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Court certifies lawsuit against Kashi, Bear Naked for false 'natural' claims

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Two class action lawsuits have been certified by the United States District Court for the Southern District of California against "natural" product companies accused of misleading consumers with false claims of "100% Natural" or "Nothing Artificial" ingredients.

The court ruled that the plaintiffs adequately proved that some of the “natural” ingredients were in fact synthetic.

Kashi Co. and its subsidiary Bear Naked Inc. are at the center of the controversy. Kashi was purchased by Kellogg's in 2000 but remained independently operated until March 2013.

The suit states that Kashi and Bear Naked products were found to contain Alpha-Tocopherol Acetate and Hexane-processed soy ingredients. Hexane is listed as a federal hazardous pollutant and was identified as a toxic contaminant by the California Assembly in 1993.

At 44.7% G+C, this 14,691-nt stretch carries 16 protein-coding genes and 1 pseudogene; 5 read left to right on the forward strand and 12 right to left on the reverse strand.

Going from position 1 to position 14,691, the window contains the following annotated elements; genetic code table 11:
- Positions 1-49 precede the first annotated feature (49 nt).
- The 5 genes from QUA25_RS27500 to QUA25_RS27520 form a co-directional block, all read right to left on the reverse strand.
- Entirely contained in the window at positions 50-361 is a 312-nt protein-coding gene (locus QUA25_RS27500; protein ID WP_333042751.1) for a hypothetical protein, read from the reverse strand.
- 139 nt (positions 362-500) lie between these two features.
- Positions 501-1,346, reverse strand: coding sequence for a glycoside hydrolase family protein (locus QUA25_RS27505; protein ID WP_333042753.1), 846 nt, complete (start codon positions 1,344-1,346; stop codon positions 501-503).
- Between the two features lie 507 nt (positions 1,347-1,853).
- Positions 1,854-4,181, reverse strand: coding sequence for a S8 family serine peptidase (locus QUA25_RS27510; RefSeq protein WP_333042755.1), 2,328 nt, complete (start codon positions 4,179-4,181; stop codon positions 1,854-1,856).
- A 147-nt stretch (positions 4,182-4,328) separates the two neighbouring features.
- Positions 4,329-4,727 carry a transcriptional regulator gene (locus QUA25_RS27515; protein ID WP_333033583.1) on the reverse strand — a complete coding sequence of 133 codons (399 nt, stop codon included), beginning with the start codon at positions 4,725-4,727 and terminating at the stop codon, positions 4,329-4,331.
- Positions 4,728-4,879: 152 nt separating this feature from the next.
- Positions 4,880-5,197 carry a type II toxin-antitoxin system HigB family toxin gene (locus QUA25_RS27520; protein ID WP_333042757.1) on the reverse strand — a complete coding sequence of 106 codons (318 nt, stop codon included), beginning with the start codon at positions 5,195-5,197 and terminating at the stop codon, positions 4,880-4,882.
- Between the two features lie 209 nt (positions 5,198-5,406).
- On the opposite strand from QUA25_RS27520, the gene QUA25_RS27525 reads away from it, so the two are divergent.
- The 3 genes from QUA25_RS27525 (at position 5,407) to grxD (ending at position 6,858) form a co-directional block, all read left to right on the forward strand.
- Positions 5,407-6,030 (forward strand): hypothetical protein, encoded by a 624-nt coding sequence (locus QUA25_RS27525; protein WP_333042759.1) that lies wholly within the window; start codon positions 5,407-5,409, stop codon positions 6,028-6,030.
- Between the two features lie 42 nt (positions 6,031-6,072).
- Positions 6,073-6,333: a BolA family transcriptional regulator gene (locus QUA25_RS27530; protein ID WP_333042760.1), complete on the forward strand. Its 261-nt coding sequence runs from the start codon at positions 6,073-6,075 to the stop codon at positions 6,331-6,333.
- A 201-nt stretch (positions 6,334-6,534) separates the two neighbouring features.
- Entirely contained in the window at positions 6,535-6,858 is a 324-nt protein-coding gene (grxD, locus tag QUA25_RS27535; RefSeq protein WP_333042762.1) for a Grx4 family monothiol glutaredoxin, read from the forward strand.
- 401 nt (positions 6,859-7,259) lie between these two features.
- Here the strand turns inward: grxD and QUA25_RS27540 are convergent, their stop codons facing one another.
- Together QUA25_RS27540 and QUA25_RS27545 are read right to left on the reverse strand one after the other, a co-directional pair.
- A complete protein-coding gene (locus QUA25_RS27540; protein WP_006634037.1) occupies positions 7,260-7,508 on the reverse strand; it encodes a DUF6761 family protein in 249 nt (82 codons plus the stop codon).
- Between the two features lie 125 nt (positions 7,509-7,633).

Kashi is a leader in the multibillion-dollar natural foods market and has tried to carve out an identity as a nutritional, environmentally conscious brand.

However, the plaintiffs in the lawsuit hope to show that Kashi deceptively inserts synthetic, artificial material in its food products, inflating prices of the snacks by duping consumers into believing the products lack any artificial ingredients.

Kashi “inserted a spectacular array of unnaturally processed and synthetic ingredients into its so-called all-natural products,” the plaintiffs said.

As a result of their false and misleading labeling, defendants were able to sell these products to hundreds of thousands of consumers throughout the United States and to profit handsomely from these transactions.”

Bear Naked, which makes a line of granolas, granola bars, cereals, cookies and trail mixes, labeled products as "100% Natural" despite containing potassium carbonate, glycerin and lecithin. These are all recognized synthetic chemicals or ingredients under federal regulations.

Kashi and Bear Naked both deny allegations of wrongdoing and assert their labels were truthful and consistent with current federal law. The trial is set to begin in both lawsuits on February 11, 2014.

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